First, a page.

Joseph Castro resigned last night after mishandling sexual harassment allegations when he served as Fresno State’s president. Questions remain regarding what happened at Fresno State, what happened during the former chancellor’s hiring process, and why the CSU continues to hire administrators with little regard for student safety and human dignity.
Our sympathies are not with Castro, but with the survivors of sexual violence and gender violence who are triggered when they see abusers’ names in media alongside the powerful who covered for them.
This is larger than one person – it is a system of policies and practices that allows abuse and then silences, ignores, and covers up to protect the image of the institution. It is a system that enables perpetrators to maintain their power and act callously toward survivors of gender violence and sexual violence.
The resignation of the chancellor is not enough. All who allowed this systemic abuse to continue need to be held accountable and real changes need to be made. The Board of Trustees’ plan to hire an outside firm to investigate is insufficient; their standard “crisis management” approach will not lead to true accountability. Only a public, open, and independent investigation by the state legislature can produce impartial results, which can lead to the systemic changes we need to see. It is also the only way to restore the public trust in the leadership of the CSU.
We also renew our call for increased transparency when it comes to the hiring of top executives for the CSU.
Closed-door hiring practices that deny public vetting of candidates for executive leadership positions in the CSU has failed our community. This secretive process has resulted in a lack of trust in the judgement of leadership.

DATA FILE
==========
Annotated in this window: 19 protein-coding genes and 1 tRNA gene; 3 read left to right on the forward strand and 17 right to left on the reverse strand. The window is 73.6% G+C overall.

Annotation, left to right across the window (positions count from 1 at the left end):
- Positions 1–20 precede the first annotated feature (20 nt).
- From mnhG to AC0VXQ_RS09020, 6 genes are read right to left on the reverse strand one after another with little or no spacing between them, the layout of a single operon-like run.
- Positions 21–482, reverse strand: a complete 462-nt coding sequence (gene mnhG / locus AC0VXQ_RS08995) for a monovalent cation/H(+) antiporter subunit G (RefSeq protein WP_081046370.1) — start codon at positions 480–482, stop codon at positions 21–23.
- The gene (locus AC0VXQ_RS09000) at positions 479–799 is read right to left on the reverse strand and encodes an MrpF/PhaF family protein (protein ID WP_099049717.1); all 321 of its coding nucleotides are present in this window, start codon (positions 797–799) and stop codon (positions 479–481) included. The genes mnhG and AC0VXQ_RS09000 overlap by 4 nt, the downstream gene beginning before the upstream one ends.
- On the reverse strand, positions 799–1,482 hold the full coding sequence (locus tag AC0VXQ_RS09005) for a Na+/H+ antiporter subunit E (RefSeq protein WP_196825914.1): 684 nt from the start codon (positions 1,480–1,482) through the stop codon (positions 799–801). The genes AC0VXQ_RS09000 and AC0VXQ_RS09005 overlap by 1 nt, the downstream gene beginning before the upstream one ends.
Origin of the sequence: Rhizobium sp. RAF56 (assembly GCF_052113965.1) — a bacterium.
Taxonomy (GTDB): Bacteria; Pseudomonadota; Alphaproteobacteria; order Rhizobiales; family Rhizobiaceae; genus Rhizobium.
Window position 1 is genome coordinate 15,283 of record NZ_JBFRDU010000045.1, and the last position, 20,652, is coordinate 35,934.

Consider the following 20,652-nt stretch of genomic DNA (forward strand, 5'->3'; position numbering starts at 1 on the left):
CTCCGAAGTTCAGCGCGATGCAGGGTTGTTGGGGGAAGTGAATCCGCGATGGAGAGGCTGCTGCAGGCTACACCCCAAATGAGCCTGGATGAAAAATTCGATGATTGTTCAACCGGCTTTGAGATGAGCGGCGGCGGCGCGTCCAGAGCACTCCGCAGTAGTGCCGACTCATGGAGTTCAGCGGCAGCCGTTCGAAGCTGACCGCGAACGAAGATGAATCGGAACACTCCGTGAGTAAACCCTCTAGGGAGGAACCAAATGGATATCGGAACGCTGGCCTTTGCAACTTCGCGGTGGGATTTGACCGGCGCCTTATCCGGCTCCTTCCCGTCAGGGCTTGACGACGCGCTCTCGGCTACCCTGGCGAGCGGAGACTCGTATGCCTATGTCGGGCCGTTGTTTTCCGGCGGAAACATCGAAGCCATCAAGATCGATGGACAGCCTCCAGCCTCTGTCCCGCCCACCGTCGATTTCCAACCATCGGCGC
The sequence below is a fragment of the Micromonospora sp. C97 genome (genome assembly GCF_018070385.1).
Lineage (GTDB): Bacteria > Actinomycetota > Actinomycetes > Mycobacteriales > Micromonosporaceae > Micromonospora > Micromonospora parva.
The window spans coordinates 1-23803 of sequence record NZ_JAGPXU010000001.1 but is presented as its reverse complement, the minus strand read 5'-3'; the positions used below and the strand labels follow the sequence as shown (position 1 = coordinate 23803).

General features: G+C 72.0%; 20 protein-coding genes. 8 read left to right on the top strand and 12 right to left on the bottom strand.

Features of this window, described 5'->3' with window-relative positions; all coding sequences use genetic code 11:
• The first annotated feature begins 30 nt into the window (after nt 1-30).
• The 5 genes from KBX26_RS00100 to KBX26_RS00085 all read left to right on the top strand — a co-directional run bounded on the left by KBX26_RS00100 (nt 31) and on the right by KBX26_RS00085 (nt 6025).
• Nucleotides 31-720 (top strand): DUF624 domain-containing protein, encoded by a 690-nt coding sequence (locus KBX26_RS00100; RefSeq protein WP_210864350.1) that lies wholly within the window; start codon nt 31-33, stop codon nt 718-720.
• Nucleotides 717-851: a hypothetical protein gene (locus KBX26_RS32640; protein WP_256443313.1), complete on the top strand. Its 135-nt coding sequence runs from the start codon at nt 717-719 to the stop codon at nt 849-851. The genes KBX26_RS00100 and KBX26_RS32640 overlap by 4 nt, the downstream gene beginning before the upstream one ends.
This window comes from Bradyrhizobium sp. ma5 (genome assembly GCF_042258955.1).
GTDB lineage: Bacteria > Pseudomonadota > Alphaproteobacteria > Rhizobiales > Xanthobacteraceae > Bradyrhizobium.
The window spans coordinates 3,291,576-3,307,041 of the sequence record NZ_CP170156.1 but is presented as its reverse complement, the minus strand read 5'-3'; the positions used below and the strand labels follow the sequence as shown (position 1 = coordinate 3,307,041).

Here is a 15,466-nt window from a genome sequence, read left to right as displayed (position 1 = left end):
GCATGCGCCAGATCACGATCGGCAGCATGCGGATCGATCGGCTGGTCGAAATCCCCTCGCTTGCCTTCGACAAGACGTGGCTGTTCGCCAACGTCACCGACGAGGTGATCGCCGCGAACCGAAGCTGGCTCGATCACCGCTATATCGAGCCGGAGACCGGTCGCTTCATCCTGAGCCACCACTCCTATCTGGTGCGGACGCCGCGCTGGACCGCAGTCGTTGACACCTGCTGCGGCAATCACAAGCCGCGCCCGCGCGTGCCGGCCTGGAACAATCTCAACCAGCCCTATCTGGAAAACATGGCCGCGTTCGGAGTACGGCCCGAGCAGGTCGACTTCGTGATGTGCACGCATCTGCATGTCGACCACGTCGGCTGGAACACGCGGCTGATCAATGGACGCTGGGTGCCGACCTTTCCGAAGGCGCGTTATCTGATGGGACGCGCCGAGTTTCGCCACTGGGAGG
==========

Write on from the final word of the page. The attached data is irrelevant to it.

We call on our state legislators to launch an immediate investigation into the problematic handling of sexual and gender violence on our campuses, so students, staff, and faculty can be confident in the integrity of the CSU and to ensure that people leading the largest four-year public university system in the United States are actively working to protect the health and well-being of every member of the CSU community.
This moment offers an opportunity for addressing the systemic nature of sexual and gender violence. The CSU’s approach to handling Title IX related incidents must be reformed to better protect survivors, rather than maintaining a bureaucracy built primarily to help the CSU avoid liability. Fresno State and San José State are recent examples of this broken system. This should be about justice, not about protecting abusers and those in power.
Only then will accountability begin to occur, and systemic change happen.
ABOUT THE CALIFORNIA FACULTY ASSOCIATION: CFA is an anti-racist and social justice union that represents more than 29,000 tenure-line instructional faculty, lecturers, librarians, counselors, and coaches on the 23 campuses of the California State University system, from Cal Poly Humboldt in the north, to San Diego State in the south. We advocate for students, higher education, and faculty rights. Learn more about CFA at calfac.org and visit our Facebook, Twitter and Instagram pages.